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Tuesday night’s election results held few surprises for politics-watchers around the country, but did offer some insights about the national political landscape heading into the 2014 and 2016 elections.
New Jersey Gov. Chris Christie, a Republican incumbent, cruised to victory in typically-Democratic New Jersey, handily defeating his opponent, State Senator Barbara Buono, who received tepid support from the Democratic Party establishment. Christie parlayed a post-Superstorm Sandy appearance with President Barack Obama and some classic political horse trading to broaden his appeal to constituencies that have shirked the GOP in recent years—women, minorities, and young voters.
In Virginia, a swing state, longtime Clinton ally and former head of the Democratic National CommitteeTerry McAuliffe squeaked out a victory against attorney general Ken Cuccinelli, a tea-party darling who turned off large majorities of women and moderate voters with heated rhetoric on abortion and gay marriage.
To many Virginians, both campaigns, at times, seemed in a race to the bottom, with voters pondering aloud which candidate could out-sleaze the other. And the battle between Cucinnelli and McAuliffe was often framed by national issues — like the tea party, the Affordable Care Act, and the shutdown — as much as about state-level policy. The race also drew plenty of big-name political figures, with former President Bill Clinton and Vice President Joe Biden campaigning on behalf of McAuliffe, and former congressman and libertarian icon Ron Paul making appearances with Cuccinelli.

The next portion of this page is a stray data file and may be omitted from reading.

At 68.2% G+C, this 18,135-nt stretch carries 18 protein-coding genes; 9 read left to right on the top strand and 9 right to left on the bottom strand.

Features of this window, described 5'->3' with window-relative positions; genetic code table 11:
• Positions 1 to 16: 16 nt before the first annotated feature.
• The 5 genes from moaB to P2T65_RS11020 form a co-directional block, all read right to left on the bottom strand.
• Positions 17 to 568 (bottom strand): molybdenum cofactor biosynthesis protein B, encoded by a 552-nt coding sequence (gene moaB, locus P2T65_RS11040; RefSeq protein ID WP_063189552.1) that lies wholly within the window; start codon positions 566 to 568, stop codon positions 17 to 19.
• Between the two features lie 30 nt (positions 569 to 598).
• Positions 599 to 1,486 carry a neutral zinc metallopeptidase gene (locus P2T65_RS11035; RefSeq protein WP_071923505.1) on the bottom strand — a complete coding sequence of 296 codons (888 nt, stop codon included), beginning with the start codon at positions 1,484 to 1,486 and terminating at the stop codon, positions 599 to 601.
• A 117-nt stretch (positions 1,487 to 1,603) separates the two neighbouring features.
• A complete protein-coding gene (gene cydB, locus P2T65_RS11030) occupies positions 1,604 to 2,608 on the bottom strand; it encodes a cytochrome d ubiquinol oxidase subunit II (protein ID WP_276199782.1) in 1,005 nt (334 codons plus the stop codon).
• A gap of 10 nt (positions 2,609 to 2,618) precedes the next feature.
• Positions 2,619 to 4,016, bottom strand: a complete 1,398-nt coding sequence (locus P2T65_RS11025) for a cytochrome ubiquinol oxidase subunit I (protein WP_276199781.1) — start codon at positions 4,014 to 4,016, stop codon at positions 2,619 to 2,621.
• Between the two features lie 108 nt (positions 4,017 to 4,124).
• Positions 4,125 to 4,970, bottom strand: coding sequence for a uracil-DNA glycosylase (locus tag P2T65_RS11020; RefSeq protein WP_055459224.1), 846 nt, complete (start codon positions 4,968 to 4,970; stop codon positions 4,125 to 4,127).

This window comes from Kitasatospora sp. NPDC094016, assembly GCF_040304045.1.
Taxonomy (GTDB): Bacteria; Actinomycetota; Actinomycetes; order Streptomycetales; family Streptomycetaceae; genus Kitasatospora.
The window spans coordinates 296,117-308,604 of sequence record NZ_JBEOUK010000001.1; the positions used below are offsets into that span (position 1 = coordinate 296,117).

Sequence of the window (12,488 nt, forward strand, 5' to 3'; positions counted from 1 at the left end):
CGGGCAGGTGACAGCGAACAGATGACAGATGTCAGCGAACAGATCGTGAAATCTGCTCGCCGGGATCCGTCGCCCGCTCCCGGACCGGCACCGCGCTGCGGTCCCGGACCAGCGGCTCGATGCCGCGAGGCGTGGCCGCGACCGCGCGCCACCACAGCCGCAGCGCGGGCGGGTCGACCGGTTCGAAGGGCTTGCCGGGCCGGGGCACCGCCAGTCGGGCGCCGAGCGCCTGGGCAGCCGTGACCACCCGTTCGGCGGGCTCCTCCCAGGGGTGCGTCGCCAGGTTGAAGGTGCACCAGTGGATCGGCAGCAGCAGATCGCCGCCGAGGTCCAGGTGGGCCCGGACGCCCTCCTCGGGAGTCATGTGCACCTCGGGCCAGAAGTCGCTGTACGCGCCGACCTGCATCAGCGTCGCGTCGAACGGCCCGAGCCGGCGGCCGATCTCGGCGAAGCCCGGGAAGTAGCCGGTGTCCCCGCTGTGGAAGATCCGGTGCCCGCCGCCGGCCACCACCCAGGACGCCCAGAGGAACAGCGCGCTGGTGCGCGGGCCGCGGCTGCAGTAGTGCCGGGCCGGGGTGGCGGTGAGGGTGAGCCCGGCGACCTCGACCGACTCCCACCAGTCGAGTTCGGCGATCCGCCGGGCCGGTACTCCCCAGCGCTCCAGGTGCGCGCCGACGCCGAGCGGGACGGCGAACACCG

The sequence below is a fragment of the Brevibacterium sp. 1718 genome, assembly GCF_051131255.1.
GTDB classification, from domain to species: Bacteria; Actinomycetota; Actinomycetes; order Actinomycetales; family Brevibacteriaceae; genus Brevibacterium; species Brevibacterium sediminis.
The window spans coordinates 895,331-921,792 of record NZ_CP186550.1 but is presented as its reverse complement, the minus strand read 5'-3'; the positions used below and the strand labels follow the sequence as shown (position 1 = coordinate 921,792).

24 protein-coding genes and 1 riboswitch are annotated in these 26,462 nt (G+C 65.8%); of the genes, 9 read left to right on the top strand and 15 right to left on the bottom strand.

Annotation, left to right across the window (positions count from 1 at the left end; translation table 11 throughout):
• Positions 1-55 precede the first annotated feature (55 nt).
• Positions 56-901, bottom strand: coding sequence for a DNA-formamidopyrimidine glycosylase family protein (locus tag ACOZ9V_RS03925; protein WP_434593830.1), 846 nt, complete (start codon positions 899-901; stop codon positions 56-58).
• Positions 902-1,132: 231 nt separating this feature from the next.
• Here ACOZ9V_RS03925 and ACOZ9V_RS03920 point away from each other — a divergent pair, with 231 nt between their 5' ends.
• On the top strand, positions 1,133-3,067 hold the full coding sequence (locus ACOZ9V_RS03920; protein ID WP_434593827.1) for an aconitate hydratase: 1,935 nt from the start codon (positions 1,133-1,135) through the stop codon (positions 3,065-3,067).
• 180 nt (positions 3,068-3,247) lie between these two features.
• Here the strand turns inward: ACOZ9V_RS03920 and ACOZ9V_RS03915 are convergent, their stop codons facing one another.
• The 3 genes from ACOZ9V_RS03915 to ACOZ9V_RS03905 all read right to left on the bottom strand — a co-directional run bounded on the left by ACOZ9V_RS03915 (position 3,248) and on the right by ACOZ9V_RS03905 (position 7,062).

Christie’s victory in typically Democratic New Jersey elevates the perception of the governor as a top-tier contender for his party’s presidential nomination in 2016 — something Christie has hardly shied away from in the past, and seemed to wholly embrace in his victory speech Tuesday night.
His success also begs the question about whether his positioning as a no-nonsense, solutions-centered politician willing to cut deals with Democrats could be a model for a Republican Party struggling to reinvent itself for the next round of national elections. Despite New Jersey's unemployment rate being consistently worse than the national average, and many of Christie's positions on economic and social issues clashing with a majority of Garden State voters, the governor's popularity has steadily increased in the state, particularly in the wake of Hurricane Sandy.
“We stand here tonight showing that it is possible to put doing your job first,” Christie said in his election-night victory speech. “To put working together first. To fight for what you believe in yet still stand by our principles and get something done for the people who elected you.”
In Virginia, McAuliffe’s victory over Cuccinelli was not as resounding. Pre-election polls had shown the former DNC chair leading his GOP rival for months, but as votes were counted, McAuliffe needed a strong showing in his state's more liberal north to overcome an early evening lead by Cuccinelli. In the end, the Democrat won by under 2 percent over the Republican, with Libertarian candidate Robert Sarvis garnering over 6 percent — a stronger-than-expected showing.